June 12, 2014 | by Michael Lipkin
A racetrack in obsolescence.
Every year on the third Monday of January, the Aqueduct Racetrack, in South Ozone Park, Queens, runs a six-furlong race in honor of Jimmy Winkfield. The choice of date, Martin Luther King Day, is not accidental. Of Winkfield’s many accomplishments, which include winning the Russian Oaks an incredible five times for Czar Nicholas II, he is best known as the last black jockey to run a winner in the Kentucky Derby, in 1902.
To be black in the world of horse racing was no easy thing in the early part of the twentieth century. Winkfield, born in Kentucky, had enjoyed a storied career in Russia and France, but when he returned to America he was forced to enter a reception held in his honor through the hotel’s service entrance, with the bellhops and the kitchen staff.
Because of the raw January weather, attendance at the Jimmy Winkfield Stakes is usually rather sparse compared to the bigger events at the height of the racing season. This year, my older brother Ilya and I saw the race completely on a whim—we thought it might be fun to trek out to the Aqueduct like we used to when we were younger. Back then, if the weather was fine, our father would drive us to the track out in Ozone Park, a favorite destination for the unattached men in the neighborhood. Edik from the dry cleaners down the street was a fixture there, as was Pavel, the bartender at the Pennant Sports Bar on Northern, and Parsons, whose brother was an orderly at the elder-care facility where our grandfather died. To me, gaining admission to that world of working men was no less exciting than the races themselves. I watched with great interest as they quaffed beer and studied the odds on the board and cursed when they invariably lost their money. Being a bit older, Ilya had a better sense of what was actually going on. He nagged Pavel until the bartender showed him how to decipher the near-hieroglyphic racing form. The one time my father let him place a bet, we won eighty dollars. It proved to be a red-letter day, because that same afternoon, I fed a carrot to Cigar, the Hall of Fame thoroughbred, just before the first big win of his career. (The Aqueduct now runs a race in his honor as well.) Read More »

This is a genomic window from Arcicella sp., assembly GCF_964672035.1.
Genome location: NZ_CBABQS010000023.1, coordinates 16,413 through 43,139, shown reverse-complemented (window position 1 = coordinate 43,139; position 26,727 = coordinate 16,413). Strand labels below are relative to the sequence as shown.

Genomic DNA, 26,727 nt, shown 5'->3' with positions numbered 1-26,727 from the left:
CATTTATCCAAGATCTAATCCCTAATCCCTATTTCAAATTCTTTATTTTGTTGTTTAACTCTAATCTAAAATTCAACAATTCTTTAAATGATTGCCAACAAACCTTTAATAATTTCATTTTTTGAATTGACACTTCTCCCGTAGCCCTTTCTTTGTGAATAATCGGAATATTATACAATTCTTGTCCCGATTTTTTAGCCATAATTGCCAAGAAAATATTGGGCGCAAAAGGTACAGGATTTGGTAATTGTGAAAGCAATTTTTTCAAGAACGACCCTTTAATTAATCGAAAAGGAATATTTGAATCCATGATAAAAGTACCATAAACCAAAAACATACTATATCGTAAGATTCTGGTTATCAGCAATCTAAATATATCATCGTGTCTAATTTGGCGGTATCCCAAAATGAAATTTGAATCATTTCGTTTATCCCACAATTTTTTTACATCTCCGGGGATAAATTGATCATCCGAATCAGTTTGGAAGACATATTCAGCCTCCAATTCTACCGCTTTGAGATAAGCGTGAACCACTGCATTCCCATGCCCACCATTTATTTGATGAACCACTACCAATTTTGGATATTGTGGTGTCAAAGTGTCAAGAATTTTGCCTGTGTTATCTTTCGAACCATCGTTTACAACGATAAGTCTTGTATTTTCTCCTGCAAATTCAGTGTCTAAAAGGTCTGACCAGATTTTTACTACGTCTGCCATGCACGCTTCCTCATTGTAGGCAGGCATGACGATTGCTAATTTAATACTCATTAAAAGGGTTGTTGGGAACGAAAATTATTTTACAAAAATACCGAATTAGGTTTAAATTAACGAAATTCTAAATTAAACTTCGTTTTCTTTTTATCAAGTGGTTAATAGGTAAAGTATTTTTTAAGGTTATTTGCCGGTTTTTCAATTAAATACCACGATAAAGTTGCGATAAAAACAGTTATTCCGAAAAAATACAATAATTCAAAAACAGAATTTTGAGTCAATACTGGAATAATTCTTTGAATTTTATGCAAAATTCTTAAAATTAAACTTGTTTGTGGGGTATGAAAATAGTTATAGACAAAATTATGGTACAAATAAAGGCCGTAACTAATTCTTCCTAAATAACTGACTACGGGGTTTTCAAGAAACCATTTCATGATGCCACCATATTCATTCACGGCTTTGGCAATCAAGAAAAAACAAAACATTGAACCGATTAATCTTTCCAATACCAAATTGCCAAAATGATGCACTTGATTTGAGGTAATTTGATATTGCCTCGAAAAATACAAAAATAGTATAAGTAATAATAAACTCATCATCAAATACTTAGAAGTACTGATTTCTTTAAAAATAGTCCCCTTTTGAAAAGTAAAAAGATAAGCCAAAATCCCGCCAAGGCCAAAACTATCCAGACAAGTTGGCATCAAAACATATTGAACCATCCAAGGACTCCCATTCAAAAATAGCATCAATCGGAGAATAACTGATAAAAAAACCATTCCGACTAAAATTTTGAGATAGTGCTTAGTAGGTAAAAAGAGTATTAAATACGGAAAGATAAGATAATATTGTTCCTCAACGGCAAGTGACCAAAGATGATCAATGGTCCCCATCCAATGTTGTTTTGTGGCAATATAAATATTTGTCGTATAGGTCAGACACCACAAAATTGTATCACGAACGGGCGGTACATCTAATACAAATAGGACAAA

April 22, 2014 | by Michael Lipkin
There were no best-seller lists in 1809, but it was quickly clear to the German reading public that Goethe’s third novel, Elective Affinities, which appeared in the fall of that year, was a flop. His first, The Sorrows of Young Werther, had inspired a fashion craze and copycat suicides, and had fired the heart of a young Napoleon. His latest effort, on the other hand, received befuddled notices from critics and little love from the coterie of writers and philosophers drawn to the Great Man. Everyone from the Brothers Grimm to Achim von Arnim to Wilhelm von Humboldt agreed that the book was a bore, that its plot made nearly no sense, and that its treatment of adultery bordered on the distasteful.
At sixty, Goethe was not one to let bad reviews get him down. The universally beloved Faust had appeared in 1808, and by 1810, Goethe was to have completed his Theory of Colors as well as his autobiography, Poetry and Truth. Nonetheless, in the correspondence he sent out around the time of publication, Goethe found himself compelled to admit that he had as little idea as anyone else of what he was trying to accomplish with his most recent book, or of what it had finally become. Then as now, Elective Affinities is an incredible, deeply mystifying read, the headstone of a man who hoped to groom the wilderness of life into an English park where even loss, pain, and death have finally found their proper place. Read More »
December 30, 2013 | by Michael Lipkin
In honor of the new year, we are bringing you some of your favorite posts from 2013. Happy holidays!